Morning Comments - Looks like Christmas Morning Should
Apr 15, 2014
It is April 15th and here in Northern Illinois and points north we have been given a fresh coating of white fluffy snow. While that can be exciting to see around the 24th of December, it is certainly not a welcome site when planters should be rolling in the field. It also seems like a cruel joke on those who have not filed their 2013 taxes yet. Anyone who maintained it would be a cold day in hell before they got those in have no excuses left.
Fundamentals – While off the extreme highs, the wheat market did close strong yesterday on concerns of the renewed tensions in Ukraine and on the less than ideal weather for the emerging winter crops. Too early to say if there was any damage done in the plains and south states with this recent bout of could weather but the overall crop has not been getting any better. On the weekly conditions reports we find 32% of the crop sits in the poor/very poor category, which was up 3% from a week ago. We have a comparable amount, 34% that is rated good/excellent, which was down 1% from a week ago. Overall this is not far behind the norms for this time of year but nothing on the horizon would make one think we will be seeing major improvements.
Weather in other parts of the world has been more conducive to planting progress as Russia reported that spring grains planting is ahead of last years pace with 2.1 million hectares in the ground which is 6.4% ahead of last year. They intend to plant a total of 31.8 million hectares to spring crops, which would be an increase of 1.7% over last year. It was also reported overnight that the total grain production for Ukraine for 2013 was 14% higher than the previous year and as of April 1st, the total grain inventory stood at 12.3 MMT.
Very solid export inspections were reported for wheat yesterday. For the week ending April 10th we had shipped 25.1 million bushels, which was above the range of estimates as well as the 10-week average of 19 million. Year to date, we have now shipped just over 1 billion bushels and will need to average 24.9 million per week to reach the USDA target of 1.175 billion. There are only 7 weeks left in the marketing year.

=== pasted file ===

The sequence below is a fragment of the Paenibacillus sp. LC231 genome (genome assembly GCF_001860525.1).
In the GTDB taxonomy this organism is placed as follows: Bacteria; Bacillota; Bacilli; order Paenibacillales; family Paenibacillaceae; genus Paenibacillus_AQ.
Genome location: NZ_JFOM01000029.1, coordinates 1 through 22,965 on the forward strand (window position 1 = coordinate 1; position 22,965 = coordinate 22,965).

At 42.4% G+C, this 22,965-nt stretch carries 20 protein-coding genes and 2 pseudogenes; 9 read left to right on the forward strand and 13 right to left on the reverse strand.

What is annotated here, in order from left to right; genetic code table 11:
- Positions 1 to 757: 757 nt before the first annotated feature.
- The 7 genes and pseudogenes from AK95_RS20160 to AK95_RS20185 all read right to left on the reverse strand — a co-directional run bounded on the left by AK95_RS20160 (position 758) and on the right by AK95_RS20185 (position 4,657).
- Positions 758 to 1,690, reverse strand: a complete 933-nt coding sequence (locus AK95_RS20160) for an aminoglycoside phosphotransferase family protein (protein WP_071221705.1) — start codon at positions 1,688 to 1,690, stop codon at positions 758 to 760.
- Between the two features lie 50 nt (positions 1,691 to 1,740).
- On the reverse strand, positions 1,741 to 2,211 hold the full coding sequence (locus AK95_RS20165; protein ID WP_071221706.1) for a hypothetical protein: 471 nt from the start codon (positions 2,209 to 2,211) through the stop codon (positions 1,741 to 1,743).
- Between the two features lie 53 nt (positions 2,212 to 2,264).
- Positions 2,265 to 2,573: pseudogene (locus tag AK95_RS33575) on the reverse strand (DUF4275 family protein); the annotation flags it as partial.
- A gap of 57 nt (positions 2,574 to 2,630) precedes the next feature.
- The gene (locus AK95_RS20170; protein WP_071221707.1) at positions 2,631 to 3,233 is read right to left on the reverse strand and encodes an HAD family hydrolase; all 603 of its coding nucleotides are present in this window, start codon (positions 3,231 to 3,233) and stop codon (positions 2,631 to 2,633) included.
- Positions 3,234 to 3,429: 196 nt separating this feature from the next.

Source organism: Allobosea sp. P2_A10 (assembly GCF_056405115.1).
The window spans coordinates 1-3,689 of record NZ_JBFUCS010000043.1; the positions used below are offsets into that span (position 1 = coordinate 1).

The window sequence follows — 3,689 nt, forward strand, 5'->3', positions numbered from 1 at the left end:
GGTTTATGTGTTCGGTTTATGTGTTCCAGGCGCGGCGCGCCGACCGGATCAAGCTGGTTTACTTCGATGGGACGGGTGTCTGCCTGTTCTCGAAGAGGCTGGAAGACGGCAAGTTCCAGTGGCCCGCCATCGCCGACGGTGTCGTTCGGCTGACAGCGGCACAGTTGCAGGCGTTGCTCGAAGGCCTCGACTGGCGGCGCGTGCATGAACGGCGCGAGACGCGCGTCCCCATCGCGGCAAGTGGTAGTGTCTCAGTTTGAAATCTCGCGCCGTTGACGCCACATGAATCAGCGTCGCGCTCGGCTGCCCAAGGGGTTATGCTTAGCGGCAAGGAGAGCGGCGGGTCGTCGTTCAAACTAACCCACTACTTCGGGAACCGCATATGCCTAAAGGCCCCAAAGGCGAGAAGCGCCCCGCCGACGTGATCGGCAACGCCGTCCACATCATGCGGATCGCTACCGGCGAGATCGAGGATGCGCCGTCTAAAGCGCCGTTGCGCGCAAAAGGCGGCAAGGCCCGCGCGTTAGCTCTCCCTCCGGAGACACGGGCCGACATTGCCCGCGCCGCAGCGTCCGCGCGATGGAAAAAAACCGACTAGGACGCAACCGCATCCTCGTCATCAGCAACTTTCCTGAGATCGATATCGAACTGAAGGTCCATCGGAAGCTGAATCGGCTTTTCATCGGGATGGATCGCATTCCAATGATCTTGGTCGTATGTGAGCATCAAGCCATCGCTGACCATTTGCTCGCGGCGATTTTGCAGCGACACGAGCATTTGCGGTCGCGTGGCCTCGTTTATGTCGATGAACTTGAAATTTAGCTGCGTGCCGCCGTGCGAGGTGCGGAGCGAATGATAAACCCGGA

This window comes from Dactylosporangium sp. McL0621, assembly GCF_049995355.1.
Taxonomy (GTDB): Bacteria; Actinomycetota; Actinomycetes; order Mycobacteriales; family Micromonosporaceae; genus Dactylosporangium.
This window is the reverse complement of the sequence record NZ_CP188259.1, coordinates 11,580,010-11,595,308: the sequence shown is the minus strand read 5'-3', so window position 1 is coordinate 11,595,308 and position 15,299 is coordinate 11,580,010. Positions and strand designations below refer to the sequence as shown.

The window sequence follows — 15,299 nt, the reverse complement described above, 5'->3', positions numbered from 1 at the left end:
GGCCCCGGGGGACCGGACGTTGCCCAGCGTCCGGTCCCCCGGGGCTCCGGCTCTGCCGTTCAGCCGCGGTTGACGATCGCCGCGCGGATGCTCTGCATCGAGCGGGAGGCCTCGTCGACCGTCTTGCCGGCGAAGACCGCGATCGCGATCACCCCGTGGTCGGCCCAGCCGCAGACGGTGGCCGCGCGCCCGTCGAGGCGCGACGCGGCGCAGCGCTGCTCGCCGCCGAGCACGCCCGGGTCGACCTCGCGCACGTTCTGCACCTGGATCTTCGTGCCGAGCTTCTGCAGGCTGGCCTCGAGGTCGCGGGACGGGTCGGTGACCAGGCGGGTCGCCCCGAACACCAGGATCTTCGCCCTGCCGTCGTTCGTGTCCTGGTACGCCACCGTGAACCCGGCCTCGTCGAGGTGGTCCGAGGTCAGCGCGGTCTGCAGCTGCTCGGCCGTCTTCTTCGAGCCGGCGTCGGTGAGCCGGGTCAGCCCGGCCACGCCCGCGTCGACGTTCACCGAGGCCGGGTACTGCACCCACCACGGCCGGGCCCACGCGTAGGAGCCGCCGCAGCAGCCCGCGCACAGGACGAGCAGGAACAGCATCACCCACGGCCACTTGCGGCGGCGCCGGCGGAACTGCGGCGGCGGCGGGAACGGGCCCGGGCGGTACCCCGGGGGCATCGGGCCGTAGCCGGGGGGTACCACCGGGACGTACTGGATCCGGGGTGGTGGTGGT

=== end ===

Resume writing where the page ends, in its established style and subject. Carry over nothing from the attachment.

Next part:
Fundamentals – The corn market held on for a nice bounce yesterday and for May futures, it was actually the 3rd highest close since we began the rally. That said, we have surrendered much of the strength overnight. While you might suspect that the trade would begin to feel just a but unsettled about the current weather, the forecasts does show warmer temperatures on the way and we all know how fast a crop can be put into the ground once the planters begin to roll.
There were no surprises in the progress last week as nationwide we have 3% of the corn planted. The 5-year average for this date is 6% and last year we only stood at 2%.
Exports were solid and right at the upper side of expectations at 57 million bushels. Next week we should easily push north of the 1 billion bushel mark as the current to date now stands at 990.92 million bushels. With the target now set at 1.75 billion bushels we will need to average 38 million per week for the next 20 weeks.
While the is nothing out and out negative that we have to contend with right now, the news that has rallied us into these levels is becoming tiresome and without some fresh soon, the path of least resistance could be lower.
Fundamentals – Beans would appear to have the least amount of news to rally on but we did hold gains yesterday and have extended again overnight. We will have the March crush number released later this morning and the trade is looking for a supportive figure around 146 million but unless it is higher than that, you have to think the number has already been factored in.
While there is not a nationwide planting number released yet, we do see that Arkansas reports 4% complete, Mississippi stands at 6% and Louisiana is up to 38% complete.
Exports inspections were basically halved from the previous week coming in at 9.8 million bushels. This was also the lowest figure since very early in the marketing year before the harvest was into full swing. Of course we do not need to move many beans to reach the projection as year to date we stand at 1.504 billion bushels and only need to average 3.8 million per week to reach the 1.580 billion target.
I suspect the rally in beans is more technically inspired than anything else and as I have commented previously, I believe we are in the final acts of this bullish performance.